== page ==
The article “Algorithmic Injustice” explores allegations of racism in criminal sentencing algorithms that are used in courts across America to help judges assess a defendant’s risk of re-offending. The article focuses on a controversy raised by a 2016 ProPublica investigation that found racially disparate outcomes in COMPAS, a widely used sentencing algorithm.
The article makes a central argument:
There is a “fairness paradox”: Racial disparities of many kinds can result from sentencing algorithms, and reducing one kind inevitably means increasing another. As long as disparities exist in the justice system itself — in arrest and sentencing rates — it is mathematically impossible for a sentencing algorithm to eliminate all disparities at once.
Other key claims:
The racial disparities uncovered by ProPublica — for example, non-reoffending black defendants were nearly twice as likely as white defendants to have been mistakenly labeled “high-risk” — are a mathematical consequence of the fact that black people are arrested and convicted at higher rates than white people.
Present debates are bogged down by unclear and confusing terminology. Common terms like “accuracy” have different meanings in statistics than they do in everyday language, and even experts tend to use them in a confusing manner.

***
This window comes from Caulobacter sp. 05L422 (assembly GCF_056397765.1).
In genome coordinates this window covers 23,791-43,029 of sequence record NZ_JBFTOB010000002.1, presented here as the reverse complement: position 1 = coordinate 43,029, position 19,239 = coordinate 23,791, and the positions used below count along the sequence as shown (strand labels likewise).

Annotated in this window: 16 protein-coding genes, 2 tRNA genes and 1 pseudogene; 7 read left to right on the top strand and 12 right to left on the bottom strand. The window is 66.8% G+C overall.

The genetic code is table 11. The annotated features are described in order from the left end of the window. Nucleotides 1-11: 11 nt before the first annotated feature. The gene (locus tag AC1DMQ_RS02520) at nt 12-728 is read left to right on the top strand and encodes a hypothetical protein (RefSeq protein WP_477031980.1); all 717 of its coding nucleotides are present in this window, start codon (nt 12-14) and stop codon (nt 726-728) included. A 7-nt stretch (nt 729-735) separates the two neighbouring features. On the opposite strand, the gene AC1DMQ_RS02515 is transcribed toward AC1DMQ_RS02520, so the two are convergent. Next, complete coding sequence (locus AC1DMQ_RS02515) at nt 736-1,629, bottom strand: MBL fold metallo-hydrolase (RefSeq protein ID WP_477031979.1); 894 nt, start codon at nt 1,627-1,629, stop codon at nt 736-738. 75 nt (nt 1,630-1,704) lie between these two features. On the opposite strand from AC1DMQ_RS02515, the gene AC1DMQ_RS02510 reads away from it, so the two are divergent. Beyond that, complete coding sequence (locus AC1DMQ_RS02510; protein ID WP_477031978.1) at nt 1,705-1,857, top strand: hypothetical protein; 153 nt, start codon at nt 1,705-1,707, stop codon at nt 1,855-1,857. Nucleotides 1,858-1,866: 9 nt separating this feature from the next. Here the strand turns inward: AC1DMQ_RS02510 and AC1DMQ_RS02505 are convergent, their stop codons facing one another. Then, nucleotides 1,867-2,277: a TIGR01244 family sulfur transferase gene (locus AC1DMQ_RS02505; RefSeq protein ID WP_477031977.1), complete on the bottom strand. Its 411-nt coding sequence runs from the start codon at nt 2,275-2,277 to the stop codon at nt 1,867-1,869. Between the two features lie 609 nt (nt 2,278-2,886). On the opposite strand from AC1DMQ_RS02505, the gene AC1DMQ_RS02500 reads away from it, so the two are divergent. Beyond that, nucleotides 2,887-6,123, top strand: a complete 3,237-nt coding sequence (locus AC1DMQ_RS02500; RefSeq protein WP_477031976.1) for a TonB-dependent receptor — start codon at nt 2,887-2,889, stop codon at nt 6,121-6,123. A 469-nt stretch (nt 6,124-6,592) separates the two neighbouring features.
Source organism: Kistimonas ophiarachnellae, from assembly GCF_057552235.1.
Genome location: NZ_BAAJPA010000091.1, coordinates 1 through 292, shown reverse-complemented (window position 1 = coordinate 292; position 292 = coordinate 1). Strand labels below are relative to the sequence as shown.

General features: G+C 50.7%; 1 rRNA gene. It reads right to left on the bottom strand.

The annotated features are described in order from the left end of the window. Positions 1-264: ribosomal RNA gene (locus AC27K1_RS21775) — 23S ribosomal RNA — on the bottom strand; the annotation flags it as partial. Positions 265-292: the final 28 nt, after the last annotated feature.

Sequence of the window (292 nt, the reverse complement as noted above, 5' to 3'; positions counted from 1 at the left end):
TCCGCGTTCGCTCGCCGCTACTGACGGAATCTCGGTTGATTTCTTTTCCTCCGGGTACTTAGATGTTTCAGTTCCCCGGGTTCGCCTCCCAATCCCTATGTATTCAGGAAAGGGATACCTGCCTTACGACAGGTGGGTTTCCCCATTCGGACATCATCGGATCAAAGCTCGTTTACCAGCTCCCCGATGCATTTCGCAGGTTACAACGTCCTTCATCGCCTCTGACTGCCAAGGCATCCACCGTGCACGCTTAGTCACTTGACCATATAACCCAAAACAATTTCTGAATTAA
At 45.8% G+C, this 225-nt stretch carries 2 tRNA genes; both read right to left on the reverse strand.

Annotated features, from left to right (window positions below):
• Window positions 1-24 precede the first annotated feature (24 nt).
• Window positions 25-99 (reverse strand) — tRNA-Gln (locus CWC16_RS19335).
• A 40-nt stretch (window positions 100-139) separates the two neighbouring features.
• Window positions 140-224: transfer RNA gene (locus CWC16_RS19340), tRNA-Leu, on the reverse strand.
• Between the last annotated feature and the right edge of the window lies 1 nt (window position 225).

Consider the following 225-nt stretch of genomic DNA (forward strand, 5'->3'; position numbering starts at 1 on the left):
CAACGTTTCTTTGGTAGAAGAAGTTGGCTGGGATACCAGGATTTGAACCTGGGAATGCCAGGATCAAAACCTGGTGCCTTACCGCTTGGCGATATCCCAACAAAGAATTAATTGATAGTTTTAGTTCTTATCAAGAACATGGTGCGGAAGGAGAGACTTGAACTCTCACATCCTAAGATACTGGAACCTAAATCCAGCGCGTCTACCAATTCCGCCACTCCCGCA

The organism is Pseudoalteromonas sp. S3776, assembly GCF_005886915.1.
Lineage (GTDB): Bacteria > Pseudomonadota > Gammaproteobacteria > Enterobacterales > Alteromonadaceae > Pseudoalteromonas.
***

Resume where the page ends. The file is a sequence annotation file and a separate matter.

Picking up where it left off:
Much of the dispute over sentencing algorithms arises from unstated disagreements about how statistical metrics like sensitivity and false positive rate correspond to ideas of fairness and justice like disparate treatment and disparate impact. The article includes charts (1, 2, 3) and tables (1, 2) that aim to clear up confusion around statistical terms and translate them into accessible moral language.
Criminal sentencing algorithms aim to make sentencing decisions more fair by insulating them from bias and other flaws of human judgment. But the fairness paradox shows that algorithms cannot be neutral — that each is based on a value choice. And algorithms now in wide use threaten to entrench existing racial disparities in arrest and conviction rates.
Calls to address racial disparities through transparency, or by getting rid of algorithms, will not address these ethical concerns. Which disparities ought to be addressed by criminal sentencing algorithms — that is, which definitions of fairness and equality ought to be upheld — is a question that must be decided by the public and policymakers.
Tafari Mbadiwe, “Executive Summary of ‘Algorithmic Injustice’,” TheNewAtlantis.com, April 24, 2018.
Header image by Noah Berger/Bloomberg via Getty Images
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Don’t blame the algorithm — as long as there are racial disparities in the justice system, sentencing software can never be entirely fair.